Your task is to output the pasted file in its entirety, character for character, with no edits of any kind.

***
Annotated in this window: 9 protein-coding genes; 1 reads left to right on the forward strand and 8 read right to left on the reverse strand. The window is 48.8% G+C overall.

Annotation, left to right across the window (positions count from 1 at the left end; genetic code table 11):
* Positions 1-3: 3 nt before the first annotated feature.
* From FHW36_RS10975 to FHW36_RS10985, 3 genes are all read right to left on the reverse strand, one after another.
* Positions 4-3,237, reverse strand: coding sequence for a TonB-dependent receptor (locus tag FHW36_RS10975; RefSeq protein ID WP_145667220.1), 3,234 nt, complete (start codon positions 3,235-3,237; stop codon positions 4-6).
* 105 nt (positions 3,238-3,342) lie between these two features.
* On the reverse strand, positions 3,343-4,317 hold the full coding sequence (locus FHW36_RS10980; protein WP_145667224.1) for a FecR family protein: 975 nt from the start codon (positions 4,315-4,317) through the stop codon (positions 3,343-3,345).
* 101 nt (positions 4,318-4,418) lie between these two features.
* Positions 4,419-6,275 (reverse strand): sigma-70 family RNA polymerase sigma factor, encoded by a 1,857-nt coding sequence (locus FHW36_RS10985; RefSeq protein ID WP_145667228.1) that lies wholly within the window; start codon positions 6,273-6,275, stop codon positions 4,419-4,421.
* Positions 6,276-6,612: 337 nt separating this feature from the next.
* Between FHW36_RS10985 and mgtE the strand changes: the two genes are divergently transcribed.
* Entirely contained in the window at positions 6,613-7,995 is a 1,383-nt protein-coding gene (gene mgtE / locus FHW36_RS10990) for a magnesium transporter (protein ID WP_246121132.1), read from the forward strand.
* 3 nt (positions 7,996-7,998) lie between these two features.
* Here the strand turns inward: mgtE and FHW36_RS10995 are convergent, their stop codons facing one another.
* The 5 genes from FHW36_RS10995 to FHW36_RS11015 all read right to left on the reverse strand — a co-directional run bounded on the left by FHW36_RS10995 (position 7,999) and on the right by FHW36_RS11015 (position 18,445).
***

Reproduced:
Annotated in this window: 9 protein-coding genes; 1 reads left to right on the forward strand and 8 read right to left on the reverse strand. The window is 48.8% G+C overall.

Annotation, left to right across the window (positions count from 1 at the left end; genetic code table 11):
* Positions 1-3: 3 nt before the first annotated feature.
* From FHW36_RS10975 to FHW36_RS10985, 3 genes are all read right to left on the reverse strand, one after another.
* Positions 4-3,237, reverse strand: coding sequence for a TonB-dependent receptor (locus tag FHW36_RS10975; RefSeq protein ID WP_145667220.1), 3,234 nt, complete (start codon positions 3,235-3,237; stop codon positions 4-6).
* 105 nt (positions 3,238-3,342) lie between these two features.
* On the reverse strand, positions 3,343-4,317 hold the full coding sequence (locus FHW36_RS10980; protein WP_145667224.1) for a FecR family protein: 975 nt from the start codon (positions 4,315-4,317) through the stop codon (positions 3,343-3,345).
* 101 nt (positions 4,318-4,418) lie between these two features.
* Positions 4,419-6,275 (reverse strand): sigma-70 family RNA polymerase sigma factor, encoded by a 1,857-nt coding sequence (locus FHW36_RS10985; RefSeq protein ID WP_145667228.1) that lies wholly within the window; start codon positions 6,273-6,275, stop codon positions 4,419-4,421.
* Positions 6,276-6,612: 337 nt separating this feature from the next.
* Between FHW36_RS10985 and mgtE the strand changes: the two genes are divergently transcribed.
* Entirely contained in the window at positions 6,613-7,995 is a 1,383-nt protein-coding gene (gene mgtE / locus FHW36_RS10990) for a magnesium transporter (protein ID WP_246121132.1), read from the forward strand.
* 3 nt (positions 7,996-7,998) lie between these two features.
* Here the strand turns inward: mgtE and FHW36_RS10995 are convergent, their stop codons facing one another.
* The 5 genes from FHW36_RS10995 to FHW36_RS11015 all read right to left on the reverse strand — a co-directional run bounded on the left by FHW36_RS10995 (position 7,999) and on the right by FHW36_RS11015 (position 18,445).